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BMI Opens Doors for Music Biz Majors

Posted in News on December 7, 2005
Seniors at Belmont University in Nashville are getting a real insiders look at Music Row with a new program offered this fall called "Catalog Cast." The brainchild of BMI's Shelby Kennedy, Director of Writer/Publisher Relations in Nashville, this innovative program has 15 students trying to convince label talent scouts, producers and artist managers to turn the song demos they selected into hits.

BMI's Shelby Kennedy (center) with students from Belmont's "Catalog Cast" program.

The apprentice song-pluggers, who meet weekly at the BMI office, winnowed 450 uncut songs down to just 40 and are shopping them around. One of their picks, "A Boy Like That," has even been put on "hold" for Tia Sillers by a prominent Nashville producer. Getting a hold, or a request not to shop a song around anymore, is often the first step to getting it cut.

But Kennedy says that even if none of the songs ever get cut, the experience is still worthwhile. "There's a lot to be said just for figuring out where all the different offices are on Music Row," says the industry veteran who also created the Vince Gill Celebrity Basketball Game and Concert, which raises scholarship funds for Belmont students.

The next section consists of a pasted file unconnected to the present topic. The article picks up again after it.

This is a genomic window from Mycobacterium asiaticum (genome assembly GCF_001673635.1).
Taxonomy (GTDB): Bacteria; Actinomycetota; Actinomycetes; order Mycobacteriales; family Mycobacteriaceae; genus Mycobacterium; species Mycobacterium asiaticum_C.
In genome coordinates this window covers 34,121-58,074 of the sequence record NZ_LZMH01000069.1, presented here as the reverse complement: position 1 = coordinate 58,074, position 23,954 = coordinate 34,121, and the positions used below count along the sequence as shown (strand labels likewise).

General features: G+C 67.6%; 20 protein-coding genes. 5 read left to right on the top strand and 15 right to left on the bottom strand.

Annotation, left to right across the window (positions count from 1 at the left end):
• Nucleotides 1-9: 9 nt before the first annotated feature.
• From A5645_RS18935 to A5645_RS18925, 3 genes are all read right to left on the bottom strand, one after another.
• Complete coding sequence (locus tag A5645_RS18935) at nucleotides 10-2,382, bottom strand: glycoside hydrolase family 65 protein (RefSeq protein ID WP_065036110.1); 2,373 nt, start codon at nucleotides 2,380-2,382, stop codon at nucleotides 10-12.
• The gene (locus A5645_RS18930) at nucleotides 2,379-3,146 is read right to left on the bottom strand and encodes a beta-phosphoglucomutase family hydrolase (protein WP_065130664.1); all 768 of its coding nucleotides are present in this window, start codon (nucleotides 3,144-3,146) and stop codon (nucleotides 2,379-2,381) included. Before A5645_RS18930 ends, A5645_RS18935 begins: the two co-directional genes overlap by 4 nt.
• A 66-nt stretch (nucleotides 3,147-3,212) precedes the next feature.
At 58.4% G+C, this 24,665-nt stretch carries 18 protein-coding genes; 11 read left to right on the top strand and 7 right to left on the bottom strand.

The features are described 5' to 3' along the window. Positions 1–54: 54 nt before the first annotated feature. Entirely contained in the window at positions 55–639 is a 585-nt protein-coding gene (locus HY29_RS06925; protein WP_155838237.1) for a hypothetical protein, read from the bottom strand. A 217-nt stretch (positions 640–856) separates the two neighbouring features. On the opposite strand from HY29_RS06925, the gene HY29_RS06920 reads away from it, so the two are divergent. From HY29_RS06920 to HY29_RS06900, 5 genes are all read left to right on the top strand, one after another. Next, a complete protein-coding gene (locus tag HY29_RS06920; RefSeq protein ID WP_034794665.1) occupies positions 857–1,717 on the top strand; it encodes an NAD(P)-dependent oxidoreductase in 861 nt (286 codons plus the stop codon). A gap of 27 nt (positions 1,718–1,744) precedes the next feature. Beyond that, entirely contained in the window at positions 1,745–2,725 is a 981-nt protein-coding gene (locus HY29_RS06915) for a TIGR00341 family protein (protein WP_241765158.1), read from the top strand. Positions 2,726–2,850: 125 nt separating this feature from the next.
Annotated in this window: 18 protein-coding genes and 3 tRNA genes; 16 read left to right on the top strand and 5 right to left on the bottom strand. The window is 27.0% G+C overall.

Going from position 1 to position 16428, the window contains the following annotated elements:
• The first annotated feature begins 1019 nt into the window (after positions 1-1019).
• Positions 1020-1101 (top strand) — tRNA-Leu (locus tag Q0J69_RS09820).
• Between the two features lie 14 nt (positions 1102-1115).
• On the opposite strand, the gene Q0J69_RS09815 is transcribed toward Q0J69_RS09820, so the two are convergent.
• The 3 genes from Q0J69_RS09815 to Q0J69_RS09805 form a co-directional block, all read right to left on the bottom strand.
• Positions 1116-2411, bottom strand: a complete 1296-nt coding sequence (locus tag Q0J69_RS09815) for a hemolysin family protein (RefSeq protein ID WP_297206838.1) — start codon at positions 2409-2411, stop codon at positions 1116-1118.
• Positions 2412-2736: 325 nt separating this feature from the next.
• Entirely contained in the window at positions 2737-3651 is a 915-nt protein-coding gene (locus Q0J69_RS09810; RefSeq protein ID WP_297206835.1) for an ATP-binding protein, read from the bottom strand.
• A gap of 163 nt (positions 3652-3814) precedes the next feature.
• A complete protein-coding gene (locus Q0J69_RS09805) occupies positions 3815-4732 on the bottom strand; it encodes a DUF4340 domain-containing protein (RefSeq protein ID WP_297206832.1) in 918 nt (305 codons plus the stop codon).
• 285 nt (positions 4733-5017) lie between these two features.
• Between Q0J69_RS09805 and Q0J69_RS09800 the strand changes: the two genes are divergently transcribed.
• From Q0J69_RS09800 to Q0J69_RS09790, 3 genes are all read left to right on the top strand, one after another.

The Catalog Cast curriculum features guest lectures by a broad cross-section of people representing key aspects of the industry, including Broken Bow VP Larry Shell, producer Mark Bright, songwriter Phillip White and Warner artist Ray Scott, among others.

And the students aren't the only ones with something to gain. The 35 publishing companies that offered uncut songs for the program, as well as the roster of all-BMI writers, are getting their demos distributed to potential suitors essentially for free. The students themselves have served as a kind of focus group, giving a read on where country music tastes are headed among younger audiences. The program also helps identify potential job candidates who are about to graduate from Belmont's Music Business School.

"One of the things that's very cool about this industry is that we all get to help shape the environment we'll be working in when this next generation comes along," Kennedy adds.